I'd like to talk about wholesale vs. consignment. I think it can be hard to articulate and figure out what's best for you as a designer on these issues, especially when you are standing across the counter from a store owner. There is an economic theory behind the two options, and how it's handled can be the difference between having a profit margin that works and one that doesn't.
Companies who sell wholesale make money by selling in bulk.They are usually much bigger than anyone who is reading this, that is why they can afford to buy their materials in bulk as well, have it made in China, and still make a profit selling it wholesale. Bulk.
Typically the retailer will buy merchandise from you and double the price they paid for it. Sometimes even triple it. In this scenario, you don't care what they sell it for- they own it. The reason why you set minimums for wholesale orders is that, even though your cost is cut by half( frustrating for people who sell on etsy) you have a big check that you can use to invest in more supplies, marketing, etc. If you allow a store to buy two or three items wholesale, you are just giving away your product at half the price.
I am not saying we should all have fantastically high minimums, but if you set it by piece( say 10 pieces or by total( say 250-500.) then every time the store gets low on your stuff, they have to buy a certain amount, which benefits you.
While they may try to convince you otherwise( knowing you are new at this, or a small company, or local) trust me--retailers are used to minimums. When they go to Market to buy for their store, they often have to meet a 1,000 dollars, or 6 pieces per group( there are often 6 groups to a season, depending on the company) Store owners are business people like everyone else, and unfortunately business seems to be about everyone getting the most for the least.
That's why I like consignment. In the eight years I've been making a living at this I've made more money off consignment accounts than wholesale. For one thing, it's easier to convince the buyer to try it, even when it's slow, like now in the middle of the summer or a recession.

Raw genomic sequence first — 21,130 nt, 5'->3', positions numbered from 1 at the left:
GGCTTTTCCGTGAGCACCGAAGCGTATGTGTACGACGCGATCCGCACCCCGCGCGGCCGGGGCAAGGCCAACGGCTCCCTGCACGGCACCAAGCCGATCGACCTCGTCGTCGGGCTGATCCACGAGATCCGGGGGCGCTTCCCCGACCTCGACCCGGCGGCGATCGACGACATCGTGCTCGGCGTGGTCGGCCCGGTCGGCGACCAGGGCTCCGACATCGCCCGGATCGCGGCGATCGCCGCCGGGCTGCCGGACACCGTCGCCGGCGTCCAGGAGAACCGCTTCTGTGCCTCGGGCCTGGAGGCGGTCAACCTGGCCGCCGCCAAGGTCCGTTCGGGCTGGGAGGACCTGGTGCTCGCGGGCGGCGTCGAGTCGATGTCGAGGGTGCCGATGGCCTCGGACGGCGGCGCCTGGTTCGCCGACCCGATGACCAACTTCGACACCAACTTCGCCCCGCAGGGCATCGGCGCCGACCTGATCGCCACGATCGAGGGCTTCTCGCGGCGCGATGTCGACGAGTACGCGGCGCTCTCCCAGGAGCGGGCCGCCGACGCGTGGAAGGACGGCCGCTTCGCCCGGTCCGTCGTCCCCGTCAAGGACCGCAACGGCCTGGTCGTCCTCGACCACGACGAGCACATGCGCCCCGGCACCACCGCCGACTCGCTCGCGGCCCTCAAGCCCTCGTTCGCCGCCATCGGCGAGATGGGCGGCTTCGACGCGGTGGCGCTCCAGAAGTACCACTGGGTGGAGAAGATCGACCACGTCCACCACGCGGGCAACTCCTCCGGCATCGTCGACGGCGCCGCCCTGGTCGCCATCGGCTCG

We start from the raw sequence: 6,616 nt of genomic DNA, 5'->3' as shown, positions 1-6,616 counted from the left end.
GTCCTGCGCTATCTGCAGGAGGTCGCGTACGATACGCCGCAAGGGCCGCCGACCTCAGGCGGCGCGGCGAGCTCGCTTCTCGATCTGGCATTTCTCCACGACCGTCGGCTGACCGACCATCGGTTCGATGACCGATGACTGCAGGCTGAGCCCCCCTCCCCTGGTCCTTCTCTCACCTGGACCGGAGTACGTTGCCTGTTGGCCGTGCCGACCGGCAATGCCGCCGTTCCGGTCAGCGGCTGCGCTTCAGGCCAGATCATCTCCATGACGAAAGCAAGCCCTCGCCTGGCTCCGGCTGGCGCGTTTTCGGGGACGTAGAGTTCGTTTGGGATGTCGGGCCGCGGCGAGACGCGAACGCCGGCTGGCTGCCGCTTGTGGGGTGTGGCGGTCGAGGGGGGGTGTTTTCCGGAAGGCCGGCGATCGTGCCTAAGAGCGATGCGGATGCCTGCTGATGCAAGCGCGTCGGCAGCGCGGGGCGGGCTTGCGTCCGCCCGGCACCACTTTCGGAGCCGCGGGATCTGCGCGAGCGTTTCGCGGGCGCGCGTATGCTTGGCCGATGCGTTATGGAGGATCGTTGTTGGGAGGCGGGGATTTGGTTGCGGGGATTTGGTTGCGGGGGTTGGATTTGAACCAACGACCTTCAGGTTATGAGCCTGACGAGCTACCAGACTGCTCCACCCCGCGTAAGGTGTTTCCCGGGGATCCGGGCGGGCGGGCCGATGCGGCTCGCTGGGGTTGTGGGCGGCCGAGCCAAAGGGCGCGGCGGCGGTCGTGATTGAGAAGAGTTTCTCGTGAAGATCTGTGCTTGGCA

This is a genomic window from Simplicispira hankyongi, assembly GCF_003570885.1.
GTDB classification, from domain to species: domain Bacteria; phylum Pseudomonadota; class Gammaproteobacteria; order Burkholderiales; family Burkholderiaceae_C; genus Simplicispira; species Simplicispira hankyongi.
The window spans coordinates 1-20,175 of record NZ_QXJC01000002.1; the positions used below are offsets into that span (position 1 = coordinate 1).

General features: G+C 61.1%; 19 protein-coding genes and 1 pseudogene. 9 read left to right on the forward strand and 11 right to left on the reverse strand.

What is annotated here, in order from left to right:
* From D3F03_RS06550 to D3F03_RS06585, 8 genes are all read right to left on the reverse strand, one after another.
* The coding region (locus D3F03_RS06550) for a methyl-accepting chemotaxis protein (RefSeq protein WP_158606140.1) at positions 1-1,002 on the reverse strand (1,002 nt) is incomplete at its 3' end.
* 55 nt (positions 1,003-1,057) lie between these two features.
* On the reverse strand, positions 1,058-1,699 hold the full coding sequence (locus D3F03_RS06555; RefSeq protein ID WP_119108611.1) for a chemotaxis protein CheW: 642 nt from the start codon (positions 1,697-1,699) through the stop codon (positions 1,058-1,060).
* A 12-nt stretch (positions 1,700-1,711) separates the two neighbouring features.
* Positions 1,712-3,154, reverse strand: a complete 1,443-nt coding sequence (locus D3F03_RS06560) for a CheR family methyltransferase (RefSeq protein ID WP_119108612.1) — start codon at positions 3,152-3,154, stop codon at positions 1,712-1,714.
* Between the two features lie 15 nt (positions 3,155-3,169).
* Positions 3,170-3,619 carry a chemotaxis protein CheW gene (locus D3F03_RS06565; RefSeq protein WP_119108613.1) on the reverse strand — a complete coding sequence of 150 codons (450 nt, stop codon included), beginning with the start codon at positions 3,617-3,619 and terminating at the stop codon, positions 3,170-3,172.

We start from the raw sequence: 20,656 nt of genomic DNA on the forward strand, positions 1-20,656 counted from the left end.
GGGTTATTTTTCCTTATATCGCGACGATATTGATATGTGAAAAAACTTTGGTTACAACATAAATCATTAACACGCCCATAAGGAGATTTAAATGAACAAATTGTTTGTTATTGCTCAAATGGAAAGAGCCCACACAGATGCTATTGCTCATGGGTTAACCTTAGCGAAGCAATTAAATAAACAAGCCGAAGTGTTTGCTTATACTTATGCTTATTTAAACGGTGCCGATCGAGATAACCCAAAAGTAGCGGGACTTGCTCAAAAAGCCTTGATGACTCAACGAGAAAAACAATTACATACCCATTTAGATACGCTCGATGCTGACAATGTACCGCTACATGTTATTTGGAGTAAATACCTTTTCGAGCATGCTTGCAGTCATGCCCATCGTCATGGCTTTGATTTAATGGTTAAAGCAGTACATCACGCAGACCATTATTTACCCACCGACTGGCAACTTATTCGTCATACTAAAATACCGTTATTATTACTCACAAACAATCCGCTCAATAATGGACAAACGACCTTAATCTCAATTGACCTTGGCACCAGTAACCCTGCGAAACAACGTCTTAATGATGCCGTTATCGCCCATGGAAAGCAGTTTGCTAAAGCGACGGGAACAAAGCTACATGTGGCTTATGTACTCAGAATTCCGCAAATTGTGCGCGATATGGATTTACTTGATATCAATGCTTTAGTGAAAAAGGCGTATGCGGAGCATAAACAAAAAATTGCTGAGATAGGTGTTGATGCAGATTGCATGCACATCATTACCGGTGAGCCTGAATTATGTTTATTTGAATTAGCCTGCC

Consignment also gives you the flexibility to pull your stock if you need it for a show or a festival. Be considerate about this, but remember that it's your right to pull it--you still own it. Give them notice, don't do it weekly, but do it if you need to.
Here is the deal about consignment. I want everyone to keep these thoughts in their mind the next time you are negotiating with a buyer over percentages.
You are spending money and time making your product. While it sits in their store, you can't sell it anywhere else( like full retail on etsy). It is getting tried on, handled and shopworn while you wait for it to sell. And you are getting less than retail without the boost of a big check, while it sells one at a time.Always ask what their policy has been if something gets stolen ( guess what? They should pay. Your property is on their watch, if they aren't paying attention that should not mean that you should suffer.)Write inventory lists and keep a copy. People forget, they lose things, etc.
The most important part of this equation is that, unlike what they buy at market, the store is assuming no risk while having the opportunity to make money off your stuff.
Here is what annoys me. About half of the stores I approach for consignment tell me that their policy is 50/50, meaning your cut of a 100 dollar item is 50, theirs is also 50.
Wrong, wrong, wrong.
Unless the store is on Melrose Avenue and your product is about to be sold to Catherine Zeta Jones, who will wear it in People magazine and make you an instant star, do not agree to this policy. The only fair way to run consignment is a 60/40 split. Period.
10% isn't a lot, but it can add up over the years. To me, it's something I enforce on principle, a nod to the disadvantages of forgoing a big wholesale check, a nod to the fact that the retailer gets to sell my product without any risk, without ever having to put it on clearance and lose money.
Also, the only leverage you have to entice them to become a wholesale account is that 10 percent. If they are moving 2 grand of your product each month, then they know it will sell if they buy it, and suddenly that 10% seems like something they should try to retain.
If you remain firm, most of them will agree to it, because they know it is standard.If they don;t, use the points I made above and educate them on the economics of your world as a designer. They may change their policy, they may not. If it's the best store in town, you may decide to eat the 10%. But do it consciously, and for a reason.
I once did consignment with the most fabulous upscale boutique in Houston. Their consignment policy went like this-My price-100 dollars, they sold it for 250-275. I didn't know any better at that time. The price was too high, so it sat on the shelf, and when it did sell they made more money on my product than I did, while I was taking all of the financial risk.
There are so many stories like this. Relationships with store owners and buyers can be wonderful, that's how I met my best friend Emily. But sometimes you have to be firm and clear, put away the artist hat for a minute and act like a corporate businessy superstar in order to protect yourself and get what you deserve.